Ok I don’t think I am ready for this one, as the power of suggestion could be too strong for me here:) I certainly would not want to self diagnose when it comes to mental illness and I think over all that this is a human to human area, but if you want to take a test, here it is.
I get a little wigged out with what I report here, like insurance company behavioral underwriting and devices that report data. Sometime as a human there’s some things I would rather not focus on if there’s not a problem apparent. BD
CAMBRIDGE, Mass. [March 8, 2010] — A one-page online checklist that can be completed in a few minutes accurately indicates whether a patient may have any of four major mental health conditions, according to a study to be published in the March/April 2010 issue of the Annals of Family Medicine.
For the millions of Americans grappling with depression, anxiety, post-traumatic stress disorder or bipolar disorder, the documented accuracy of the M-3 Symptom Checklist (available on-line at www.mymoodmonitor.com) is a major breakthrough for mental health care, according to the researchers from the University of North Carolina, Weill Medical College at Cornell University and the Boston University School of Medicine who conducted the study.
"The M-3 offers a quick and accurate way to determine whether a person might have one of these four common psychiatric conditions. It also provides a clear and concise printed report detailing the results of the test, which can be shared and discussed with a person's family doctor or a mental health professional" says Larry Culpepper, MD, MPH, Chairman of the Department of Family Medicine at Boston University School of Medicine, and a co-author of the study.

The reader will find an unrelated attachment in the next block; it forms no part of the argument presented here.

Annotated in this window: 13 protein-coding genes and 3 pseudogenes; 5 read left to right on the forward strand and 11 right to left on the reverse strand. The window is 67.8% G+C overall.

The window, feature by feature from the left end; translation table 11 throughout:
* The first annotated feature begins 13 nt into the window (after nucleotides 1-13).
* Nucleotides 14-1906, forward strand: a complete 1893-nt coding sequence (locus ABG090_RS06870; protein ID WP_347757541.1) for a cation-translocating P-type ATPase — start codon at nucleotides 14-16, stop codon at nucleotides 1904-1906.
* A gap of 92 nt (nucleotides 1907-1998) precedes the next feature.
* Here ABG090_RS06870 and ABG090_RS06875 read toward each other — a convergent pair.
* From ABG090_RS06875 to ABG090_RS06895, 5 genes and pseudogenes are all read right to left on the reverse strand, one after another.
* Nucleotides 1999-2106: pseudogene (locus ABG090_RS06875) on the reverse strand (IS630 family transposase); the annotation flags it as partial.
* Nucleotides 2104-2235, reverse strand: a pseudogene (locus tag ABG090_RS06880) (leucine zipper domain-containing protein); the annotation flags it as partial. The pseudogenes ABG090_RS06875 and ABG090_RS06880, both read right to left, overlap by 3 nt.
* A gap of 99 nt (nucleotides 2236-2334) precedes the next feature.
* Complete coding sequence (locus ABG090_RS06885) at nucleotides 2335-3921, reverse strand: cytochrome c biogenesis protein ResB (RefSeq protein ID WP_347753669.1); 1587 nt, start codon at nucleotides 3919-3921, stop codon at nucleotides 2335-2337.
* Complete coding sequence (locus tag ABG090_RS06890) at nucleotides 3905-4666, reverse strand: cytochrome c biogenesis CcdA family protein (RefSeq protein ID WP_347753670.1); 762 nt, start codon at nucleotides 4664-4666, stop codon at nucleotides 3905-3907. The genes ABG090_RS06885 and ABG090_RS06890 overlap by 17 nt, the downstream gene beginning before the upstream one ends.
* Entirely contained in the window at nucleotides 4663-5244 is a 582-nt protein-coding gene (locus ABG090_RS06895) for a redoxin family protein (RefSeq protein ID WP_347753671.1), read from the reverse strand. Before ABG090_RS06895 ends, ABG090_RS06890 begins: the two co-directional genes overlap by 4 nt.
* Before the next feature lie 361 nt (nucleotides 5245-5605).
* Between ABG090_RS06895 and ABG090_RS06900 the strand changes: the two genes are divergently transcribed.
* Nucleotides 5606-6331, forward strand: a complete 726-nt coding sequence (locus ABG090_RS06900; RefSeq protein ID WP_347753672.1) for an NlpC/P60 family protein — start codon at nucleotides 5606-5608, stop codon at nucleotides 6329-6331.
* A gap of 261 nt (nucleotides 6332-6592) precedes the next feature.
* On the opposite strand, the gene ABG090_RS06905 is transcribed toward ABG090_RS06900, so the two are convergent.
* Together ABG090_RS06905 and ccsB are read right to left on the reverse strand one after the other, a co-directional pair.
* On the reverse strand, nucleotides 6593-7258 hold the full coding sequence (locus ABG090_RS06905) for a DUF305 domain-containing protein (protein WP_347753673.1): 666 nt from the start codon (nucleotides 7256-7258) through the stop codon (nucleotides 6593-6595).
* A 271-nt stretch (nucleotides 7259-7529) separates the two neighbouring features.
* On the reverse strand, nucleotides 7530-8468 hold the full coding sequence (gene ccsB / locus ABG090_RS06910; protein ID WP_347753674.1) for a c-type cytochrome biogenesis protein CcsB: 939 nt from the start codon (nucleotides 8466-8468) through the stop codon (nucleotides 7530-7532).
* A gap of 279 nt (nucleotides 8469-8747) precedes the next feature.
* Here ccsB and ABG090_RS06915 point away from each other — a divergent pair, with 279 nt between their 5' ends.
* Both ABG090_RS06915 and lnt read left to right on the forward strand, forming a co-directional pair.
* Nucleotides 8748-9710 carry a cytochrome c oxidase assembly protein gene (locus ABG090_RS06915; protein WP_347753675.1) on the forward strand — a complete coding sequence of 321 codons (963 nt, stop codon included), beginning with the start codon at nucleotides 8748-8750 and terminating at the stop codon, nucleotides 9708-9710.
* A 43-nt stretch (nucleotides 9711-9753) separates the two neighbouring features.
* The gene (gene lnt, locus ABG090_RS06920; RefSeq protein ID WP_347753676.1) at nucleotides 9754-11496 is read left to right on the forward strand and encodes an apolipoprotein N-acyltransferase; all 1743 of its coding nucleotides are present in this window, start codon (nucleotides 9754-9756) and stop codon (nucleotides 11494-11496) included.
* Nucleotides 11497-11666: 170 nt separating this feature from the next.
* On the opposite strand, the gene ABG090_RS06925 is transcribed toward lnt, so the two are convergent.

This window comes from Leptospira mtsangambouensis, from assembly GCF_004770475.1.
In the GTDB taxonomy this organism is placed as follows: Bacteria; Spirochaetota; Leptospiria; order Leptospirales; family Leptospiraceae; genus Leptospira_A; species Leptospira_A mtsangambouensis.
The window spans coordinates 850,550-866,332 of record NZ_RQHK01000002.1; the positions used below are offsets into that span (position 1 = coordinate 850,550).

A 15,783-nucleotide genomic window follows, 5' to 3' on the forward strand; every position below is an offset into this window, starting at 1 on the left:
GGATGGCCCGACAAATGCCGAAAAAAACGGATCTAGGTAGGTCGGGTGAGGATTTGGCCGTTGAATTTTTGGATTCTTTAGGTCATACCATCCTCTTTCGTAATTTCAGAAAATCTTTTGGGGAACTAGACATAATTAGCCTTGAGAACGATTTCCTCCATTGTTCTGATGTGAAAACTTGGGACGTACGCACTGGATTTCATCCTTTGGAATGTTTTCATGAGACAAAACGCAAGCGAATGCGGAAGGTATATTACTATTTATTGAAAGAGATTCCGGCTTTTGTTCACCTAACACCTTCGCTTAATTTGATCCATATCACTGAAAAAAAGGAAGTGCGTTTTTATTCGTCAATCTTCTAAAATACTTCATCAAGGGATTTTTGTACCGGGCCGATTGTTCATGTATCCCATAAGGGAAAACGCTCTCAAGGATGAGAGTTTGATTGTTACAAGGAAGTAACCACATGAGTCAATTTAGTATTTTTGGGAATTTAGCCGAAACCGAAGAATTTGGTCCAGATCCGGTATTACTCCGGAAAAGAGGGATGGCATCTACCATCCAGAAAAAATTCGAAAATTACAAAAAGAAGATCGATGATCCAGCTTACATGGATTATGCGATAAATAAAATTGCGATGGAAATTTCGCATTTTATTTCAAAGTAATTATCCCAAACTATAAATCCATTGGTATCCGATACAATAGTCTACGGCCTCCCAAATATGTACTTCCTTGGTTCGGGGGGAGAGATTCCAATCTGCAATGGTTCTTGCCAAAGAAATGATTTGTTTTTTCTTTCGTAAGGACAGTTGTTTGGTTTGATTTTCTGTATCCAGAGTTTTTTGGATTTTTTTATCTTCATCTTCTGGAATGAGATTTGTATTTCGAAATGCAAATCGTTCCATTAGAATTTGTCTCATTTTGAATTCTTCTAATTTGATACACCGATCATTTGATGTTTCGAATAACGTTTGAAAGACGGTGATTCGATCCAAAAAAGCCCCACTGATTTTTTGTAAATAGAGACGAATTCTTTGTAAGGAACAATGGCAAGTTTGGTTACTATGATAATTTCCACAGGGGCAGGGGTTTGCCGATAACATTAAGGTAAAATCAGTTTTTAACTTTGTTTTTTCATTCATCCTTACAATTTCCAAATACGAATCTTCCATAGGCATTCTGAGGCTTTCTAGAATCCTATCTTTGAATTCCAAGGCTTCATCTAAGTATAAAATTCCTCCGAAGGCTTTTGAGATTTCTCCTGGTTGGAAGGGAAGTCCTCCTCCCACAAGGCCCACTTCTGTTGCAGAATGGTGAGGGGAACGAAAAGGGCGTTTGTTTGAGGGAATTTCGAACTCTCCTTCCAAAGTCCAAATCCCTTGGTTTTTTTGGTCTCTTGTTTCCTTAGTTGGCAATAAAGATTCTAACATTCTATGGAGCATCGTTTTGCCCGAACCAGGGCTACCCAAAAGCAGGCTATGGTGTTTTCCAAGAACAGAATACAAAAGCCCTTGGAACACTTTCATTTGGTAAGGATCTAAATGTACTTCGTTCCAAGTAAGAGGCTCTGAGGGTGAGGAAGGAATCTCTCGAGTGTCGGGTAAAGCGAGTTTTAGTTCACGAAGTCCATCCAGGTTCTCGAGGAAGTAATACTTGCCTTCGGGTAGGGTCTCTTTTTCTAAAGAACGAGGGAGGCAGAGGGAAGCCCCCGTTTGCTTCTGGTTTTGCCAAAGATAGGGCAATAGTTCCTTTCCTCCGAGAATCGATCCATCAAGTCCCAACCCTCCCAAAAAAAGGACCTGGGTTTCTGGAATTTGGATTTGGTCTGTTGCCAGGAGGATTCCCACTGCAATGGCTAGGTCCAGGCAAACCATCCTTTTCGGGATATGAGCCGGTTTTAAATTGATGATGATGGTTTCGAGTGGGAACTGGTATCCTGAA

“For the one-in-five Americans who have one of these diagnosable and treatable illnesses, the M-3 screener represents a major breakthrough by offering an easy-to-fillout questionnaire that allows people to identify what’s wrong with them, so they can get the help they need,” says the article’s lead author, Bradley N. Gaynes, MD, MPH, Associate Professor in the Department of Psychiatry at the University of North Carolina.
The M-3 also screens for suicide risk and substance abuse, warning users who might be at risk for these and other conditions and urging that follow-up steps be taken.
The M-3 Checklist is free, private and simple to use, and does not require any personal information to be divulged. It can be taken online, and soon will be available on mobile devices. After beginning treatment, patients can monitor their progress by retaking the test at regular intervals on Microsoft’s HealthVault, which ensures the results remain private.
And the M-3, which was independently funded and developed, is particularly timely: hospitals, doctors, and patients are preparing to use electronic medical records (EMR) systems to document all health care interactions and the M-3 is the first validated application to use EMR technology for mental health care. The recent Obama Administration economic stimulus package includes more than $20 billion in funding for the development of a nationwide electronic health records exchange over the next four years.
According to the most recent estimate from the National Institute of Mental Health, the annual economic impact of untreated mood disorders is more than $70 billion. For sufferers of depression and anxiety, lack of treatment can lead to reduced productivity or job loss, strain on personal relationships, and in some cases, can trigger drug use and/or suicide. Unlike other health issues, the very onset of depression and anxiety symptoms can hinder efforts to seek help, and many sufferers are held back by shame or lethargy.